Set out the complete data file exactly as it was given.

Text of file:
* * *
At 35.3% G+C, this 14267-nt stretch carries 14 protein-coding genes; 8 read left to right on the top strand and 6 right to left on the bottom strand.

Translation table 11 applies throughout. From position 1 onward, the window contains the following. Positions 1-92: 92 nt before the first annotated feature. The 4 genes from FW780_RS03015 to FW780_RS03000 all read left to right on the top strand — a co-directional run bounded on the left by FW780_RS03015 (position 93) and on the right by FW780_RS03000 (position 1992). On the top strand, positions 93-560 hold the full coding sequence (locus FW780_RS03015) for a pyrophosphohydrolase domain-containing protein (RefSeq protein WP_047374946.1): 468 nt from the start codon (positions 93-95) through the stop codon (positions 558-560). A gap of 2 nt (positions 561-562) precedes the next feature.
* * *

At 35.3% G+C, this 14267-nt stretch carries 14 protein-coding genes; 8 read left to right on the top strand and 6 right to left on the bottom strand.

Translation table 11 applies throughout. From position 1 onward, the window contains the following. Positions 1-92: 92 nt before the first annotated feature. The 4 genes from FW780_RS03015 to FW780_RS03000 all read left to right on the top strand — a co-directional run bounded on the left by FW780_RS03015 (position 93) and on the right by FW780_RS03000 (position 1992). On the top strand, positions 93-560 hold the full coding sequence (locus FW780_RS03015) for a pyrophosphohydrolase domain-containing protein (RefSeq protein WP_047374946.1): 468 nt from the start codon (positions 93-95) through the stop codon (positions 558-560). A gap of 2 nt (positions 561-562) precedes the next feature.